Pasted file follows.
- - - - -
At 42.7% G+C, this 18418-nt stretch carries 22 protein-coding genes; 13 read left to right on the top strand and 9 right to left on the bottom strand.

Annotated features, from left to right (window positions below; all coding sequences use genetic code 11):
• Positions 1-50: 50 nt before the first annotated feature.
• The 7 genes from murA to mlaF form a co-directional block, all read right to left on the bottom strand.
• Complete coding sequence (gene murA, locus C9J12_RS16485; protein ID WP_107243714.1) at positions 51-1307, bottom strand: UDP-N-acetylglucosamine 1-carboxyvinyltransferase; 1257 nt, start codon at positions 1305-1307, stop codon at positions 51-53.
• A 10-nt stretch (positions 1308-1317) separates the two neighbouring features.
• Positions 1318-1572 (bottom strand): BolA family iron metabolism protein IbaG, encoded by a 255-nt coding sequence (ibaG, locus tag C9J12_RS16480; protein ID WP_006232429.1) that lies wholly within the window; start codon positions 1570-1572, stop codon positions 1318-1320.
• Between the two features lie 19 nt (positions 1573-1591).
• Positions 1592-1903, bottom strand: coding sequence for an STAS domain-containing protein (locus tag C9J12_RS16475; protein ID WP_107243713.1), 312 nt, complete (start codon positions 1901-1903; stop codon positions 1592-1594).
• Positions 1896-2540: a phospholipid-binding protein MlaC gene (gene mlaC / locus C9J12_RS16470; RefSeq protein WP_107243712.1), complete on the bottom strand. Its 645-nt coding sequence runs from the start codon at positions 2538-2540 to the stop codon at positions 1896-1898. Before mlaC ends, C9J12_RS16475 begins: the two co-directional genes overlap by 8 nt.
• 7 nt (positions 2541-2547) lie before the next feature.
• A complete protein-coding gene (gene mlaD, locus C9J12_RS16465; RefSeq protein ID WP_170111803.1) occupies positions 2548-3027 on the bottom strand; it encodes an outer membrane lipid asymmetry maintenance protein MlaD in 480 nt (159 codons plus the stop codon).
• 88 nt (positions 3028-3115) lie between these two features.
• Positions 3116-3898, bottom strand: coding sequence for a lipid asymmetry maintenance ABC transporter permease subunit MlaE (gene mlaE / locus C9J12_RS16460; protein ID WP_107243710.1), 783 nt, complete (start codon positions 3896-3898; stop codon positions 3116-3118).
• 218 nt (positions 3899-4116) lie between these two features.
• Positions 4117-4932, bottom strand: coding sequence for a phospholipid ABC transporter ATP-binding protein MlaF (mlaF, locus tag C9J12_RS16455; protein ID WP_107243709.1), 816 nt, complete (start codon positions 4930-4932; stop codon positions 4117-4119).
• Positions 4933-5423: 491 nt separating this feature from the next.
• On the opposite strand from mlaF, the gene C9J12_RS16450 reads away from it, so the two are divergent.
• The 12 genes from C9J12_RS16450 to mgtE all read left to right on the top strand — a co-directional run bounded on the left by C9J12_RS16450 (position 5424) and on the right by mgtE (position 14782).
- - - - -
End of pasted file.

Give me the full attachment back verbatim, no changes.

At 42.7% G+C, this 18418-nt stretch carries 22 protein-coding genes; 13 read left to right on the top strand and 9 right to left on the bottom strand.

Annotated features, from left to right (window positions below; all coding sequences use genetic code 11):
• Positions 1-50: 50 nt before the first annotated feature.
• The 7 genes from murA to mlaF form a co-directional block, all read right to left on the bottom strand.
• Complete coding sequence (gene murA, locus C9J12_RS16485; protein ID WP_107243714.1) at positions 51-1307, bottom strand: UDP-N-acetylglucosamine 1-carboxyvinyltransferase; 1257 nt, start codon at positions 1305-1307, stop codon at positions 51-53.
• A 10-nt stretch (positions 1308-1317) separates the two neighbouring features.
• Positions 1318-1572 (bottom strand): BolA family iron metabolism protein IbaG, encoded by a 255-nt coding sequence (ibaG, locus tag C9J12_RS16480; protein ID WP_006232429.1) that lies wholly within the window; start codon positions 1570-1572, stop codon positions 1318-1320.
• Between the two features lie 19 nt (positions 1573-1591).
• Positions 1592-1903, bottom strand: coding sequence for an STAS domain-containing protein (locus tag C9J12_RS16475; protein ID WP_107243713.1), 312 nt, complete (start codon positions 1901-1903; stop codon positions 1592-1594).
• Positions 1896-2540: a phospholipid-binding protein MlaC gene (gene mlaC / locus C9J12_RS16470; RefSeq protein WP_107243712.1), complete on the bottom strand. Its 645-nt coding sequence runs from the start codon at positions 2538-2540 to the stop codon at positions 1896-1898. Before mlaC ends, C9J12_RS16475 begins: the two co-directional genes overlap by 8 nt.
• 7 nt (positions 2541-2547) lie before the next feature.
• A complete protein-coding gene (gene mlaD, locus C9J12_RS16465; RefSeq protein ID WP_170111803.1) occupies positions 2548-3027 on the bottom strand; it encodes an outer membrane lipid asymmetry maintenance protein MlaD in 480 nt (159 codons plus the stop codon).
• 88 nt (positions 3028-3115) lie between these two features.
• Positions 3116-3898, bottom strand: coding sequence for a lipid asymmetry maintenance ABC transporter permease subunit MlaE (gene mlaE / locus C9J12_RS16460; protein ID WP_107243710.1), 783 nt, complete (start codon positions 3896-3898; stop codon positions 3116-3118).
• 218 nt (positions 3899-4116) lie between these two features.
• Positions 4117-4932, bottom strand: coding sequence for a phospholipid ABC transporter ATP-binding protein MlaF (mlaF, locus tag C9J12_RS16455; protein ID WP_107243709.1), 816 nt, complete (start codon positions 4930-4932; stop codon positions 4117-4119).
• Positions 4933-5423: 491 nt separating this feature from the next.
• On the opposite strand from mlaF, the gene C9J12_RS16450 reads away from it, so the two are divergent.
• The 12 genes from C9J12_RS16450 to mgtE all read left to right on the top strand — a co-directional run bounded on the left by C9J12_RS16450 (position 5424) and on the right by mgtE (position 14782).